The hero comes up with the idea to jump over the wide chasm in his vehicle. He says to his Russian friend "Have you ever heard of Evel Knievel?" to which the ignorant Russian replies "No, I never saw Star Wars." This posed several problems. After the first sentence is said, it should be clear to the audience that the hero wants to jump over the chasm. Plus, it should be funny. However, nobody in CR knows who Evel Knievel is. After much thinking I came up with "Do you know how Thelma and Louise died?" Seems great, but the original reply "No, I never saw Star Wars" now doesn't make much sense because the names "Thelma and Louise" are not something ignorant Russian would automatically associate with cult sci-fi. In the end, I changed the second sentence to "No, I don't know much about american singers".
- - - BORAT
- Of course, I practically had to make up many new words and grammar for Borat to use (with lots of help from Tomas Baldynsky).
- The joke at the dinner with the confusion about "retired" / "retard" cannot be translated and had to be replaced with something similar. After trying out several things, we settled on "emmental" / "mental". I.e. "I worked in construction, I am now retired" had to be changed to "I import cheeses, eidam, emmental..."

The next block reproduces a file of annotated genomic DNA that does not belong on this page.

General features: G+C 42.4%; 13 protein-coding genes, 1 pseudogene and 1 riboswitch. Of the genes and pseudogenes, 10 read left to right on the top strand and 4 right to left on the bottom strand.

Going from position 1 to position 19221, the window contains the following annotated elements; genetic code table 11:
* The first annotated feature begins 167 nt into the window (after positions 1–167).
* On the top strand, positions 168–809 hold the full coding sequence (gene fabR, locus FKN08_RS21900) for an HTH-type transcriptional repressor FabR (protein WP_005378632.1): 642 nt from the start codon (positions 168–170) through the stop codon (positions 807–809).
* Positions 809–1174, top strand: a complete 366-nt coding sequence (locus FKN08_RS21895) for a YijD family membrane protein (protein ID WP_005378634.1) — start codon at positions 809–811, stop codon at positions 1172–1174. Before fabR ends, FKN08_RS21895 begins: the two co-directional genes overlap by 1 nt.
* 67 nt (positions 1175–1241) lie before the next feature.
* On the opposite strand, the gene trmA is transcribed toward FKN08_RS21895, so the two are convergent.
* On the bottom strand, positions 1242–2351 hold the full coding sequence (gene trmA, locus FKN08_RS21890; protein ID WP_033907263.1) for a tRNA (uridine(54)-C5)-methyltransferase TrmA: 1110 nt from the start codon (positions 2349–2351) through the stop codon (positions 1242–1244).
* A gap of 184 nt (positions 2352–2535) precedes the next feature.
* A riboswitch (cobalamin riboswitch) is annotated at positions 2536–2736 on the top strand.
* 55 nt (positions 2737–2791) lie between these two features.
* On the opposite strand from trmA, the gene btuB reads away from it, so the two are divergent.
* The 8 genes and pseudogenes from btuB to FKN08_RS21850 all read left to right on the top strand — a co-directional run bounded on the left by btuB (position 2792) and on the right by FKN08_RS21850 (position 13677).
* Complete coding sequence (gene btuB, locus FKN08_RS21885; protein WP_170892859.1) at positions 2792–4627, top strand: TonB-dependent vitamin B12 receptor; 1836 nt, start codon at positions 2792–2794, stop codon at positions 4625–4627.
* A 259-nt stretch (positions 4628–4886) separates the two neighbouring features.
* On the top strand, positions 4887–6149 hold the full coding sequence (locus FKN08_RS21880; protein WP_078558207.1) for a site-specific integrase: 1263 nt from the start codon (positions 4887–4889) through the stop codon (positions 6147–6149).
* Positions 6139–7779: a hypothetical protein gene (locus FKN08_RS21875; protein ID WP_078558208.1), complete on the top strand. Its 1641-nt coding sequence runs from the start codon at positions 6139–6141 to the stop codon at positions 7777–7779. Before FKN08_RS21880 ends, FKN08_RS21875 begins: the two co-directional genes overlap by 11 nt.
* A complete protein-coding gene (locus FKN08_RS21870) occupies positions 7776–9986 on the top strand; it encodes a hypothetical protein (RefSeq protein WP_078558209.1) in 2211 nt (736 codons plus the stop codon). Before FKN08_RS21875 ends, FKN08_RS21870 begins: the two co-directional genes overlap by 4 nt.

- We changed the name of of Borat's son from "Huey Lewis" (who is almost unknown over here) to "Kessel Buntes" (the popular Communist Germany entertainment show was called "Ein Kessel Buntes").
- "I am like the movie star, Dirty Harold. Go ahead, make my day, Jew." - This famous Dirty Harry line is totally unknown over here, mainly because it was translated differently in different releases of the movie (and not always correctly). In Czech, Borat says "I am like the movie star, Schwarz Nigger. Hasta la pizda, Jew" (where "pizda" is slang for "vagina"). Coincidentally, I originally thought "pizda" is much less vulgar (I only knew it as meaning "ugly woman") and was surprised when Disney dubbing supervisor didn't let me use it in "Cars". :)
- Finally, one of the most baffling episodes in my translation career: I wanted to accurately translate the faux "Kazakhstan Anthem" at the end of the movie. However, the dialogue list didn't contain its text and only said "for translation, use the text in the rodeo scene" - which I couldn't do because the anthem in the rodeo scene is much shorter than the one at the end of the movie. I sent several e-mails to Fox and even asked at IMDB.com boards. No answer. Then I tried to translate the whole anthem just by ear. After I've done that, Fox issued a memo to all foreign distributors saying that "The anthem at the end MUST NOT BE TRANSLATED" and my translation had to be removed. Bizarre...